"After reflecting on his 38-year career, [James] Hebe launched into a detailed dissection of the truck manufacturing industry, connecting trends in data and concluding that truck-making will change profoundly in response to new freight patterns, changed labor relations and permanently higher fuel prices.
Starting with his trucking company customers, he emphasized the shift from longhaul irregular routes to regional hauling and dedicated contract carriage for distribution. The availability of truck-rail intermodal for many linehaul movements of more than 1,000 miles and the shock of $4.75-a-gallon fuel last year mean 'fuel prices have changed the world.'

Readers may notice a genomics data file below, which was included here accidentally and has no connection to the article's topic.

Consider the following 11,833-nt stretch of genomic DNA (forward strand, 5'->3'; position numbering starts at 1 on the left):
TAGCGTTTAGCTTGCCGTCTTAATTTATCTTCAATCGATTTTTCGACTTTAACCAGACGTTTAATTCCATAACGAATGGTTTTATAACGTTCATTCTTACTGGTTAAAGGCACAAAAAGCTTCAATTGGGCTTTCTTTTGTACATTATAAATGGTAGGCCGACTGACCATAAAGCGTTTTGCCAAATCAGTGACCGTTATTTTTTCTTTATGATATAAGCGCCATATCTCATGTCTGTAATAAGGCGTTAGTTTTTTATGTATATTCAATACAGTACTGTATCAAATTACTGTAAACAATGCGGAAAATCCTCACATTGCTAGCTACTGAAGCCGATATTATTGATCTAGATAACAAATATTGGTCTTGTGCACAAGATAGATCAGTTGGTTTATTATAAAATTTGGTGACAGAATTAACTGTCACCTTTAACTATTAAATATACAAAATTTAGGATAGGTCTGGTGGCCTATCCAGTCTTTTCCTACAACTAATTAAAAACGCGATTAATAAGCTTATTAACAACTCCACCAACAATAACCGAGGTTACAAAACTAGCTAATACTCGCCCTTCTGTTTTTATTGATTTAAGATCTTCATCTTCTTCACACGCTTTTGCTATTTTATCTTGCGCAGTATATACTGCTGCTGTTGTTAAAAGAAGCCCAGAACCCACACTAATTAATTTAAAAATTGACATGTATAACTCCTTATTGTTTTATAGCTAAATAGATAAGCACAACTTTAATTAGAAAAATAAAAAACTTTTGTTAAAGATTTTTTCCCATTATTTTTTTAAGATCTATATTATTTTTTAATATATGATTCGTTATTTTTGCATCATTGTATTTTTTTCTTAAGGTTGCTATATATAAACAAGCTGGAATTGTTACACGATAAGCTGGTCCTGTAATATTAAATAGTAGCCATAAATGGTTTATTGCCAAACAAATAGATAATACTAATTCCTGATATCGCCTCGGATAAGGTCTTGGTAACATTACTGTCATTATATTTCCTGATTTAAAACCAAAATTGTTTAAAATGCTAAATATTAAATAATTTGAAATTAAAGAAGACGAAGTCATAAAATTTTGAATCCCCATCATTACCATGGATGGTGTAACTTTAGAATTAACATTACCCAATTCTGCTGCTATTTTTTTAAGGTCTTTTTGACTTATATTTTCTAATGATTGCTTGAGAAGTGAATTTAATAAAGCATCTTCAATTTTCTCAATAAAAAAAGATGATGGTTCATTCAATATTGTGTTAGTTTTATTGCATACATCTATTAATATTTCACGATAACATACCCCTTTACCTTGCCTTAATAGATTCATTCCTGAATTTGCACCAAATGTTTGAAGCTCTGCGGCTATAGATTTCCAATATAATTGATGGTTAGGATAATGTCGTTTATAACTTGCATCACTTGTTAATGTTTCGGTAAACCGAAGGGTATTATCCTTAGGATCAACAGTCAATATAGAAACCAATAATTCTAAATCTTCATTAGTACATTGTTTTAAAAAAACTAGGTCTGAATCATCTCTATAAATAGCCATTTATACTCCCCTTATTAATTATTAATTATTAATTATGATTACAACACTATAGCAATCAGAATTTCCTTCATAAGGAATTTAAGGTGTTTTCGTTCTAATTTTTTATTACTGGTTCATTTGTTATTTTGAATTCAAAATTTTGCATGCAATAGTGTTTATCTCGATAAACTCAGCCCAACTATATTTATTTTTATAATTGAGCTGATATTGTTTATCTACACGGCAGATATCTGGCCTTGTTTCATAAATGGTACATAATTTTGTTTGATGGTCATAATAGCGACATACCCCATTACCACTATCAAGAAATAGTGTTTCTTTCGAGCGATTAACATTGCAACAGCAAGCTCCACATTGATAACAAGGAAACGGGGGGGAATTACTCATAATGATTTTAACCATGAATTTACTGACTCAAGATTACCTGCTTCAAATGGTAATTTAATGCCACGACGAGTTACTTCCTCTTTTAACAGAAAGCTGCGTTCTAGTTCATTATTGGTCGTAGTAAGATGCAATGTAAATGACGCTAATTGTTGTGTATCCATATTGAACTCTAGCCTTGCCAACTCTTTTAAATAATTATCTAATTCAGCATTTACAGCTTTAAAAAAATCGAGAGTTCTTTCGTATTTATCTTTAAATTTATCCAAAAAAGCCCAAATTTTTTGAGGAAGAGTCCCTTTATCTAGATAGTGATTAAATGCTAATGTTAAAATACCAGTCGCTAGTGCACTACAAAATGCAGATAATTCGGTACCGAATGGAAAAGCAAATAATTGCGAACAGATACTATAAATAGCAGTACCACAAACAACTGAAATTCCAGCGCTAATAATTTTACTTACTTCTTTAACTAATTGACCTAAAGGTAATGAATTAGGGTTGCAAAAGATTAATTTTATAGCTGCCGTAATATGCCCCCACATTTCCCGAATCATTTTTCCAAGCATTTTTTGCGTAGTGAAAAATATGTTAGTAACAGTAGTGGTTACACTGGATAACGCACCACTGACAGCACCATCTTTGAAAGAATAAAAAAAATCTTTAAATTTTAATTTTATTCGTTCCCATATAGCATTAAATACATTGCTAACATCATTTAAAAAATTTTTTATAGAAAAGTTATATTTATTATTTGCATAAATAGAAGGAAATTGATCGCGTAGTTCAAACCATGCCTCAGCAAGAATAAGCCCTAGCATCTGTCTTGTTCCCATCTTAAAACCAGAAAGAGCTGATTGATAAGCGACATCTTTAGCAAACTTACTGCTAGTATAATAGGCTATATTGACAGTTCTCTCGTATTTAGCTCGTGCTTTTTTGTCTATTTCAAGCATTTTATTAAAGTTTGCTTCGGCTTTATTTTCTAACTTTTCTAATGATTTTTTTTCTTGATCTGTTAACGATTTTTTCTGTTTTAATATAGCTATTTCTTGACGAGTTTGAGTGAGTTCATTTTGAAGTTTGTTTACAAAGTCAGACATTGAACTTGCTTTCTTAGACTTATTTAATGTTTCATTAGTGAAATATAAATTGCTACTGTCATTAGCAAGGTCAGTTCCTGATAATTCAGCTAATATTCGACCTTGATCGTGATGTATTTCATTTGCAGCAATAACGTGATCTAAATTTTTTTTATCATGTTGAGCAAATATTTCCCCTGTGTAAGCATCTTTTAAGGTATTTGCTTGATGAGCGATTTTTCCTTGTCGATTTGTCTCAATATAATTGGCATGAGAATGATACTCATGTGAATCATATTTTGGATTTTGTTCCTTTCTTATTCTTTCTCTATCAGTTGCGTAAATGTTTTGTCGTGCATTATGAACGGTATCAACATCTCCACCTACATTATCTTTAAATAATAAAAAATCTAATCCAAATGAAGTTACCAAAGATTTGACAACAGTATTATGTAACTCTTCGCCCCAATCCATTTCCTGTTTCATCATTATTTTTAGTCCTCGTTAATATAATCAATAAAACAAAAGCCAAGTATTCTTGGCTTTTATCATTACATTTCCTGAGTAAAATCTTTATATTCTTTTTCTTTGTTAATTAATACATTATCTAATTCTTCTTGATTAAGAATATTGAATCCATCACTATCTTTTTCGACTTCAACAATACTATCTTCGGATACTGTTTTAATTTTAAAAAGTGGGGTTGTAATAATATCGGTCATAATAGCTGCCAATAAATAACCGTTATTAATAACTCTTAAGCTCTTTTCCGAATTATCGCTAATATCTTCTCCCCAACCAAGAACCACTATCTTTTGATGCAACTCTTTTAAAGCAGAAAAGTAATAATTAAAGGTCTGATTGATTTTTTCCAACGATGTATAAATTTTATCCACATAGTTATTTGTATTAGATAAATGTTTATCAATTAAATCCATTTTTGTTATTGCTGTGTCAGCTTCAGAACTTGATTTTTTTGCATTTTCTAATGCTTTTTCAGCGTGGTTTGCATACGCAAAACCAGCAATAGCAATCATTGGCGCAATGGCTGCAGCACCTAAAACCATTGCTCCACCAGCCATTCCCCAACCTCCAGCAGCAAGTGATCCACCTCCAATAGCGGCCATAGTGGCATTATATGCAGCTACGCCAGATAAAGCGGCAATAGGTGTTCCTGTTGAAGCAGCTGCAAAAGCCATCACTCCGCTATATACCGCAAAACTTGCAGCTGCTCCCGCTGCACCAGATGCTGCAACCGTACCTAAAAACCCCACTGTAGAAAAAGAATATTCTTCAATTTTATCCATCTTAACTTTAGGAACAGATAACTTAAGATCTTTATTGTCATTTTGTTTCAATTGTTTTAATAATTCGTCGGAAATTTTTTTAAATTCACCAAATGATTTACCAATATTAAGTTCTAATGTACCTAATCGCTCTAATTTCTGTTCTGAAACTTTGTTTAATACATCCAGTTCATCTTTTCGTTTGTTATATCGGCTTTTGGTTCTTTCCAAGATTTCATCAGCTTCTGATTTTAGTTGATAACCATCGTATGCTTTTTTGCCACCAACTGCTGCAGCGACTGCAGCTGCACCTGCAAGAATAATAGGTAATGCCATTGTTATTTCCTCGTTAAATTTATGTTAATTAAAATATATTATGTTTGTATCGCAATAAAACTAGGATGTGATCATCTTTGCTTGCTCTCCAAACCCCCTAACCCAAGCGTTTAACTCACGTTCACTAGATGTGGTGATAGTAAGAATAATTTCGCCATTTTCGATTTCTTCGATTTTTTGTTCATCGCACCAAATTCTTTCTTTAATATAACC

Carrier managers, he said, are ever more selective about the freight they haul. Furthermore, he said, there might be fewer loads to haul.
Hebe predicted higher federal taxes will cut consumers' discretionary spending, resulting in slow growth or no growth in demand for trucking services. However, his forecast contradicted numerous freight projections by American Trucking Associations and other groups that predict steady, long-term growth in freight volumes."